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05. Protein Sequencing


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05. Protein Sequencing

  1. 1. How To Sequence A Protein W. Robert Midden Department of Chemistry Bowling Green State University
  2. 2. Protein Sequencing Preliminary Steps <ul><li>For multisubunit proteins, the individual protein chains must first be separated </li></ul><ul><li>Break interchain disulfide bonds, if necessary </li></ul><ul><li>Two reagents are commonly used: </li></ul><ul><ul><li>performic acid </li></ul></ul><ul><ul><li>mercaptoethanol </li></ul></ul>
  3. 3. 2-Mercaptoethanol <ul><li>2-mercaptoethanol reduces disulfides to sulfhydryls </li></ul><ul><li>But the sulfhydryls are easily oxidized back to the disulfide </li></ul>
  4. 4. Preventing Reversal <ul><li>to prevent oxidation the suflhydryls are alkylated with iodoacetic acid or acrylonitrile </li></ul>
  5. 5. Perfomic Acid <ul><li>Performic acid oxidizes cysteine to negatively charged cysteic acid </li></ul>
  6. 6. Reversal Prevented <ul><li>The repulsion of the negatively charged SO 3 - groups prevents reformation of the disulfide bond </li></ul><ul><li>Therefore alkylation is not necessary with performic acid </li></ul>
  7. 7. Protein Sequencing Preliminary Steps <ul><li>After breaking disulfide bonds, the chains are separated by disrupting noncovalent interchain interactions with pH extremes, 8 M urea, 6 M guanidium hydrochloride, or high salt </li></ul><ul><li>Then the individual protein chains are separated by electrophoresis or chromatography on the basis of size or charge </li></ul>
  8. 8. Determining Amino Acid Sequence <ul><li>Once each protein is purified the amino acid sequence is determined by: </li></ul><ul><li>1) determining the amino acid composition (how many of each amino acid are in the protein) </li></ul><ul><li>2) identifying the amino and carboxyl terminal amino acids </li></ul><ul><li>3) cleaving the protein into two or more sets of peptides using specific enzymatic or chemical reagents such as trypsin or cyanogen bromide </li></ul>
  9. 9. Determining Protein Sequence <ul><li>4) determining the amino acid sequence of each of the peptide fragments </li></ul><ul><li>5) determining the entire protein sequence from the sequences of overlapping peptide fragments </li></ul><ul><li>6) locating the position of disulfide bridges between cysteines </li></ul>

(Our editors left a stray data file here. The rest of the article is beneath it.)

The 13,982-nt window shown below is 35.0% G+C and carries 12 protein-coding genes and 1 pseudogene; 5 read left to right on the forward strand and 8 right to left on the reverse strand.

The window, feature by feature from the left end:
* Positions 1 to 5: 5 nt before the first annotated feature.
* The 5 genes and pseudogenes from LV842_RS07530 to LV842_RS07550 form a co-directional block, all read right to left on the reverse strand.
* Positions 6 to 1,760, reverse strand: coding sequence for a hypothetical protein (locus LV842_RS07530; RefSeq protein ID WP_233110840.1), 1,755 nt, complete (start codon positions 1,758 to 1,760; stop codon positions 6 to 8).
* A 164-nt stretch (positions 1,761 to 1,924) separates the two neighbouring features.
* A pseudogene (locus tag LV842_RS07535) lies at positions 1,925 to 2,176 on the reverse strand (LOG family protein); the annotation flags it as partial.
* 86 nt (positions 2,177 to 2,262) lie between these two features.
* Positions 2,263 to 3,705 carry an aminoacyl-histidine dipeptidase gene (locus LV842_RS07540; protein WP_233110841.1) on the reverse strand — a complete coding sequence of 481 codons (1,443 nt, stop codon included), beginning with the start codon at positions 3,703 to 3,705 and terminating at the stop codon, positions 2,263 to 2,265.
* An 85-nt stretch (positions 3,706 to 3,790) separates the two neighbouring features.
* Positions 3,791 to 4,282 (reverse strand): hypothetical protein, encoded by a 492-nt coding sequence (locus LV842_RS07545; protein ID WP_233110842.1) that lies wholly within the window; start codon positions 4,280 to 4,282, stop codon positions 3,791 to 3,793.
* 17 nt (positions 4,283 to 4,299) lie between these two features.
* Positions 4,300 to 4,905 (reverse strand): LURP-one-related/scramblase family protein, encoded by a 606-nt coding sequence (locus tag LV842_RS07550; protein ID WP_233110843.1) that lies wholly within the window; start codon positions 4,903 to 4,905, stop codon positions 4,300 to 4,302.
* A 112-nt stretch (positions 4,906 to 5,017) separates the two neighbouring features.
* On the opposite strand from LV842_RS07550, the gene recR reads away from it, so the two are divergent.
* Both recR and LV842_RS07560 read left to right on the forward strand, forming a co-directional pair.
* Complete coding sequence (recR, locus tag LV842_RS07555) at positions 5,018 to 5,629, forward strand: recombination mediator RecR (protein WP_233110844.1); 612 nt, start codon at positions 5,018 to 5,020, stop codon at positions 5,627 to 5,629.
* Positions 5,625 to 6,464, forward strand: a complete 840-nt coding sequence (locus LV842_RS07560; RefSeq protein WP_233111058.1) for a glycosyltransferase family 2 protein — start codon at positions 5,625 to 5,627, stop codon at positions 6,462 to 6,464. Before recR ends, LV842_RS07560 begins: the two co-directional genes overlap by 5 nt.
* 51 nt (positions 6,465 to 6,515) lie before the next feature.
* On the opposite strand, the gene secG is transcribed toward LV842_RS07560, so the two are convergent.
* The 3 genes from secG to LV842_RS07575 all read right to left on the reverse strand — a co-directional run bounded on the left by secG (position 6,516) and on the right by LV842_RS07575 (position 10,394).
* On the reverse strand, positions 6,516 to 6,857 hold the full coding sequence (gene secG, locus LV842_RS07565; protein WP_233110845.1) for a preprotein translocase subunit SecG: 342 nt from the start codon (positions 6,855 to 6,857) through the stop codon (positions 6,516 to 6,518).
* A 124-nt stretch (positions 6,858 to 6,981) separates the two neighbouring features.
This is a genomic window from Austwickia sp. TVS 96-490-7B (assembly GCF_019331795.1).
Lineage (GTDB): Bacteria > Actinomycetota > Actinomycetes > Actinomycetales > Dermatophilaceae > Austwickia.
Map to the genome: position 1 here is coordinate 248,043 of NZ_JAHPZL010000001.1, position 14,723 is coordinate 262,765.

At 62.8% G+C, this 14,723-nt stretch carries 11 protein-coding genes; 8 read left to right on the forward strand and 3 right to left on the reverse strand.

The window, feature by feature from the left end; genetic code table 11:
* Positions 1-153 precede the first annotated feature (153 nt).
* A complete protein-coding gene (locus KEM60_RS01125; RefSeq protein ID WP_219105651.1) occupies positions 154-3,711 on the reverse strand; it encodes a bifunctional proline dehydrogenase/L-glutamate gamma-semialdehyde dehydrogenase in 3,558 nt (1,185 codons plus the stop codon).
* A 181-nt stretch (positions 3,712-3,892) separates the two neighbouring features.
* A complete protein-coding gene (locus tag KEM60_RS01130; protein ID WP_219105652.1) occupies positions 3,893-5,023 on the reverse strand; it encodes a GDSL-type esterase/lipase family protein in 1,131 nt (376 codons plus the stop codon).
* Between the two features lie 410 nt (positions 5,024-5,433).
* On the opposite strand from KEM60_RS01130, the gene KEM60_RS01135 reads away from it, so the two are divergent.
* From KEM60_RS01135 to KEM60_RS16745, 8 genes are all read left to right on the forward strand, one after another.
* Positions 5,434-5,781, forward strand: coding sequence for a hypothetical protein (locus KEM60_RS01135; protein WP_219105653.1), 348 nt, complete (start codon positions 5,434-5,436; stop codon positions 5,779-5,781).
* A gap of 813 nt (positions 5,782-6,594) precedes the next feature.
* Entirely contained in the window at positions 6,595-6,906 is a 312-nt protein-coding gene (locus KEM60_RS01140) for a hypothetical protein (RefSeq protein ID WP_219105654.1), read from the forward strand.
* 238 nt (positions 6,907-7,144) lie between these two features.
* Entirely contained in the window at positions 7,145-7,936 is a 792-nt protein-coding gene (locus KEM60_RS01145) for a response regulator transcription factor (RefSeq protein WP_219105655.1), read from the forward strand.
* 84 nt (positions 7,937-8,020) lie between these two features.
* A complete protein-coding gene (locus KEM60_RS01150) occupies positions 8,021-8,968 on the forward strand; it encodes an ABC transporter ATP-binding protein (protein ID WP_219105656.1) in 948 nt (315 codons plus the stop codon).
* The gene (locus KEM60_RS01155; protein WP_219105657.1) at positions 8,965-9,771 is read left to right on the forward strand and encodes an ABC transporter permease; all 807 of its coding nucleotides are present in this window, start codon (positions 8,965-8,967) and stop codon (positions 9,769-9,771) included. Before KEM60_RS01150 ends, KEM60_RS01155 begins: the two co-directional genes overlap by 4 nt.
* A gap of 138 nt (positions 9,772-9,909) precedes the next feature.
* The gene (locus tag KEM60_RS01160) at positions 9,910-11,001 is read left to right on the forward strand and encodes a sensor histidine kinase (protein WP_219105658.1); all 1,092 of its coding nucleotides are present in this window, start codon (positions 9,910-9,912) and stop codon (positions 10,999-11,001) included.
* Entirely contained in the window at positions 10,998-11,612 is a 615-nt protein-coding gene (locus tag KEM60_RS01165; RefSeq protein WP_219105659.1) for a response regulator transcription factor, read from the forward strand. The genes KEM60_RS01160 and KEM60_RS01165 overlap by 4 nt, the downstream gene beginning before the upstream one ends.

10. 10. Determining Amino Acid Composition <ul><li>The amino acid composition is determined by: </li></ul><ul><li>Hydrolysis with 6N HCl for one to three days </li></ul><ul><li>Separating and quantifying individual amino acids by ion exchange HPLC using an amino acid analyzer </li></ul>
  11. 11. Determining the N-Terminal Amino Acid <ul><li>The N-terminal amino acid is determined using either chemical reagents or enzymes </li></ul><ul><li>Chemical reagents include: </li></ul><ul><li>Sanger’s reagent </li></ul><ul><li>dansyl chloride </li></ul><ul><li>Edman Degradation </li></ul>
  12. 12. Determining the N-Terminal Amino Acid <ul><li>Sanger’s reagent </li></ul><ul><li>Treat with dinitrofluorobenzene to form a dinitrophenyl (DNP) derivative of the amino-terminal amino acid </li></ul><ul><li>Acid hydrolysis </li></ul><ul><li>Extract the DNP-derivative from the acid hydrolysate with organic solvent </li></ul><ul><li>Identify the DNP-derivative by chromatography and comparison with standards </li></ul>
  13. 13. Determining the N-Terminal Amino Acid <ul><li>Dansyl chloride (dimethylaminonaphthylenesulfonyl chloride) </li></ul><ul><li>Forms a highly fluorescent derivative of the amino-terminal amino acid </li></ul><ul><li>Identified by chromatography and fluorescence detection after acid hydrolysis </li></ul><ul><li>Highly senstive </li></ul><ul><li>Best choice when the amount of protein is limited </li></ul>
  14. 14. Determining the N-Terminal Amino Acid <ul><li>Edman degradation </li></ul><ul><ul><li>phenylisothiocyanate (phenyl-N=C=S) adds to N-terminus then acid treatment cleaves the N-terminal amino acid as a PTH derivative </li></ul></ul><ul><ul><li>the remaining protein chain is intact and the cycle can be repeated </li></ul></ul><ul><ul><li>under ideal conditions the sequence of 30-60 amino acids can be determined </li></ul></ul><ul><li>Leucine aminopeptidase </li></ul><ul><ul><li>enzyme from hog kidney hydrolyzes the N-terminal peptide bond </li></ul></ul><ul><ul><li>best with nonpolar amino acids </li></ul></ul>
  15. 15. Determining the C-Terminal Amino Acid <ul><li>Hydrazinolysis </li></ul><ul><ul><li>hydrazine at 100°C cleaves all peptide bonds forming hydrazides except for the carboxyl terminal </li></ul></ul><ul><li>C-terminus reduced with LiAlH 4 </li></ul><ul><ul><li>forms amino alcohol at C-terminus </li></ul></ul><ul><li>Carboxypeptidases </li></ul><ul><ul><li>enzymatic removal of C-terminus </li></ul></ul><ul><ul><li>Carboxypeptidase A all except proline, arginine and lysine </li></ul></ul><ul><ul><li>Carboxypeptidase B only arginine and lysine </li></ul></ul><ul><ul><li>Carboxypeptidase C any amino acid </li></ul></ul><ul><ul><li>care required since rate of removal varies with the type of amino acid </li></ul></ul>
  16. 16. Peptide Fragments <ul><li>After determining the amino acid composition and the N & C-terminal amino acids, at least two different sets of protein fragments are needed for sequencing </li></ul>
  17. 17. Why Use Fragments? <ul><li>Why is the protein broken into fragments? Why isn’t the protein sequenced directly? </li></ul><ul><li>The sequencing methods currently available are only accurate for peptides up to about 20-30 amino acids, 60 under ideal conditions </li></ul>